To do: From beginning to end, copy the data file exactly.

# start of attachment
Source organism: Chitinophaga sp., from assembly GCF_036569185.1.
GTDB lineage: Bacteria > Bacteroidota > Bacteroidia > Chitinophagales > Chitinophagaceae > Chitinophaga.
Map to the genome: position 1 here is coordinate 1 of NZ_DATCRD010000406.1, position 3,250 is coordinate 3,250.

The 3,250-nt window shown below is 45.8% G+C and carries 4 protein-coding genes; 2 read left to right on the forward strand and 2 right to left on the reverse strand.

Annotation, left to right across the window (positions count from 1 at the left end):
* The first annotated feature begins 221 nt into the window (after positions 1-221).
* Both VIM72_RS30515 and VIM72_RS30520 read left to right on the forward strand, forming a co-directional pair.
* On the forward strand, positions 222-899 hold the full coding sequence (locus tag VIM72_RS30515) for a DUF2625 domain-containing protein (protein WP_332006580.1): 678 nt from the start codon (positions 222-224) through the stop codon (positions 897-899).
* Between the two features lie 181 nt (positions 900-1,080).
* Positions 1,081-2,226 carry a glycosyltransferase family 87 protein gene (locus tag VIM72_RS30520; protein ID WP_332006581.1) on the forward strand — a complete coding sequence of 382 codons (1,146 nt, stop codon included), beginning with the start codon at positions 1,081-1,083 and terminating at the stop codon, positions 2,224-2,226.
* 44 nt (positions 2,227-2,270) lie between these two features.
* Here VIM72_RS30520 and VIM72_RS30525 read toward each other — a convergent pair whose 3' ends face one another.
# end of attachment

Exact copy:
Source organism: Chitinophaga sp., from assembly GCF_036569185.1.
GTDB lineage: Bacteria > Bacteroidota > Bacteroidia > Chitinophagales > Chitinophagaceae > Chitinophaga.
Map to the genome: position 1 here is coordinate 1 of NZ_DATCRD010000406.1, position 3,250 is coordinate 3,250.

The 3,250-nt window shown below is 45.8% G+C and carries 4 protein-coding genes; 2 read left to right on the forward strand and 2 right to left on the reverse strand.

Annotation, left to right across the window (positions count from 1 at the left end):
* The first annotated feature begins 221 nt into the window (after positions 1-221).
* Both VIM72_RS30515 and VIM72_RS30520 read left to right on the forward strand, forming a co-directional pair.
* On the forward strand, positions 222-899 hold the full coding sequence (locus tag VIM72_RS30515) for a DUF2625 domain-containing protein (protein WP_332006580.1): 678 nt from the start codon (positions 222-224) through the stop codon (positions 897-899).
* Between the two features lie 181 nt (positions 900-1,080).
* Positions 1,081-2,226 carry a glycosyltransferase family 87 protein gene (locus tag VIM72_RS30520; protein ID WP_332006581.1) on the forward strand — a complete coding sequence of 382 codons (1,146 nt, stop codon included), beginning with the start codon at positions 1,081-1,083 and terminating at the stop codon, positions 2,224-2,226.
* 44 nt (positions 2,227-2,270) lie between these two features.
* Here VIM72_RS30520 and VIM72_RS30525 read toward each other — a convergent pair whose 3' ends face one another.